A California district court pushed back on the restrictive interpretation of a standard intellectual property exclusion and found coverage for a policyholder’s patent related lawsuit. The United States District Court (Northern District of California) recently ruled that claims asserting (1) the breach of a patent license agreement and (2) patent misuse were covered under a commercial insurance policy, and not subject to the policy’s intellectual property exclusion. Moreover, the court found that the mere fact that claims are related to assertions of infringement does not preclude coverage unless the claims assert injuries as a result of that infringement.
The Underlying Action
Policyholder Tessera initiated an International Trade Commission (ITC) investigation, accusing several companies of infringing its patents by importing and selling semiconductor packages. Several of these companies were customers of Powertech Technology Inc. (PTI), a company that had obtained a license agreement from Tessera. In December 2011, PTI sued Tessera on several claims and defenses relating to Tessera’s ITC investigation, including breach of the licensing agreement, fraud and deceit, and patent misuse. In February 2012, Tessera tendered the defense and immunity of these claims under three commercial insurance policies issued by St. Paul Mercury Ins. Co. (St. Paul), which accepted the tender of defense under a full reservation of rights, but disputed coverage. After initial motion practice, Tessera and PTI resolved the action by settlement.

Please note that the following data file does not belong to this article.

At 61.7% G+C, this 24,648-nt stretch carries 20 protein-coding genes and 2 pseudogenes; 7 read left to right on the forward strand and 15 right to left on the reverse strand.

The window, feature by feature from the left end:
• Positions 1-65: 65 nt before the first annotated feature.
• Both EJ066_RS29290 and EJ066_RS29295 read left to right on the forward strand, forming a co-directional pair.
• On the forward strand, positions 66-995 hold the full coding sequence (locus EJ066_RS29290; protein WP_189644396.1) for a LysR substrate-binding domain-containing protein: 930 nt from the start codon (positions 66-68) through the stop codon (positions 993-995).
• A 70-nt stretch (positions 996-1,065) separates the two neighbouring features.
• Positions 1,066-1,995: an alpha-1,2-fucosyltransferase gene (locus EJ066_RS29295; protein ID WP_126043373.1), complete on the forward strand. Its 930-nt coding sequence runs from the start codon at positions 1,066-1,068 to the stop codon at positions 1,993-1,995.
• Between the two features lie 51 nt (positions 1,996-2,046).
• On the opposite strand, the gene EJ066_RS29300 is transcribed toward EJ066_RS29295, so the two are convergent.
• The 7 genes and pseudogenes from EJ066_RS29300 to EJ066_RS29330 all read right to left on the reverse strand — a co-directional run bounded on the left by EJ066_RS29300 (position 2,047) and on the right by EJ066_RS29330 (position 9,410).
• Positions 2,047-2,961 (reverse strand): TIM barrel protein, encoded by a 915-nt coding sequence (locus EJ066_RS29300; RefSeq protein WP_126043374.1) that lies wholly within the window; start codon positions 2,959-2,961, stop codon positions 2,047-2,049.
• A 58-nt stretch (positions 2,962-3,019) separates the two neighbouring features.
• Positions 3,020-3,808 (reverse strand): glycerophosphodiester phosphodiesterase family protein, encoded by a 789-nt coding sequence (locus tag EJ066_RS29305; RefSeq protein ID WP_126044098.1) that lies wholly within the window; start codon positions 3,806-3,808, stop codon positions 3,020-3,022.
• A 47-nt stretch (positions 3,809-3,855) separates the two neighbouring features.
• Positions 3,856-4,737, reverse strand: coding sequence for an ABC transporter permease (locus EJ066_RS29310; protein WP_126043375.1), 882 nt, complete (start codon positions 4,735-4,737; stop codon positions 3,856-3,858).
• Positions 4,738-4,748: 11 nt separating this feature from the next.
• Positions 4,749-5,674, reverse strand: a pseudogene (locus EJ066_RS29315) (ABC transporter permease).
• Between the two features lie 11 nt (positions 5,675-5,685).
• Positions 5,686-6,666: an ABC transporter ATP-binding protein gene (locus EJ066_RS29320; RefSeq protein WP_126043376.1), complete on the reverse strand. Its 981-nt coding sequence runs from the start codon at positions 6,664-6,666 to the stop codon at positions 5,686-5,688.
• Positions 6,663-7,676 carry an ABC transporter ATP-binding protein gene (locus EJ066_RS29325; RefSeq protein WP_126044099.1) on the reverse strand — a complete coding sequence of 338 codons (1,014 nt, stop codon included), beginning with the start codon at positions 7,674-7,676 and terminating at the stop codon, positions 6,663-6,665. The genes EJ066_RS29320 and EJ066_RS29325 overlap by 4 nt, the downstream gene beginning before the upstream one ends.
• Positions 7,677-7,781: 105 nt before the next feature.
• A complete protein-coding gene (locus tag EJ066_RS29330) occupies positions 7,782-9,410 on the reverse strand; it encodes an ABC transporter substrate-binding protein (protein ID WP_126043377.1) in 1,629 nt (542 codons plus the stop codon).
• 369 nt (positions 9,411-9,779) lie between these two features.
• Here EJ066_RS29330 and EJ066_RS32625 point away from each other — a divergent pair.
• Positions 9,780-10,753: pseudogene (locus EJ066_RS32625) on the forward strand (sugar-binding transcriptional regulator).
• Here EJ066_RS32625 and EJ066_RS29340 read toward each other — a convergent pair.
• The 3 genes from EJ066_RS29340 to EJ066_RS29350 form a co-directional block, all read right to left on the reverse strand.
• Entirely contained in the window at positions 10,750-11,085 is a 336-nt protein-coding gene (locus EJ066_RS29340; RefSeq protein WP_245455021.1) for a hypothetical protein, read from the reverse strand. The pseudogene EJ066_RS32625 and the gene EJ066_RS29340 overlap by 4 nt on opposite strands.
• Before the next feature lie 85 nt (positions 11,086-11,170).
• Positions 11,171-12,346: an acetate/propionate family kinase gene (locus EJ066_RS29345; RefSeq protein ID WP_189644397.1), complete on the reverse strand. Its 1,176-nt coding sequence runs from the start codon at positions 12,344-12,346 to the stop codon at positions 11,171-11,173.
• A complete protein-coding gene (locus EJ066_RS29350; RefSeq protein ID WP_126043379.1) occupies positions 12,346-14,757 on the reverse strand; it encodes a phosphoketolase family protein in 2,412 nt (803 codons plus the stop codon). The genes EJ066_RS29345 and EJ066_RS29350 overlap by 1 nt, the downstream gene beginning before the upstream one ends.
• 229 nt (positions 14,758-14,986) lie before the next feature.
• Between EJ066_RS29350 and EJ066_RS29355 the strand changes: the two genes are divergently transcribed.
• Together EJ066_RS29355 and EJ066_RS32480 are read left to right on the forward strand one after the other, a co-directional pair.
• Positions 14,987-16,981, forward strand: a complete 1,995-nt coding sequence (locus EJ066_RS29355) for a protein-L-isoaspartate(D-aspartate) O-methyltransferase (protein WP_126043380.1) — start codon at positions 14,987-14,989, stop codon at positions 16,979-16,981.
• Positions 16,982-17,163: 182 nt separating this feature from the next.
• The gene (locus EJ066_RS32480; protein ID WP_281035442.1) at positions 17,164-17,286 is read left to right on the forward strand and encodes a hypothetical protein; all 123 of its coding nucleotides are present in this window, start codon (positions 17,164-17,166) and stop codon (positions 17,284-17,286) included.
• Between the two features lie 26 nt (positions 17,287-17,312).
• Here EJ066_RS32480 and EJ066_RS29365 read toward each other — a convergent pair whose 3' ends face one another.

The Coverage Action
In April 2012, St. Paul initiated an action for declaratory relief against Tessera, claiming that the standard intellectual property exclusion in its policy excluded from coverage the claims asserted against Tessera. The exclusion at issue bars coverage for: “injury or damage or medical expenses that result from any actual or alleged infringement or violation of any of the following rights or laws: […] Patent…Other intellectual property rights or laws….” The exclusion also bars coverage for “any other injury or damage or medical expenses alleged in a claim or suit that also alleges any such infringement or violation.” Continue Reading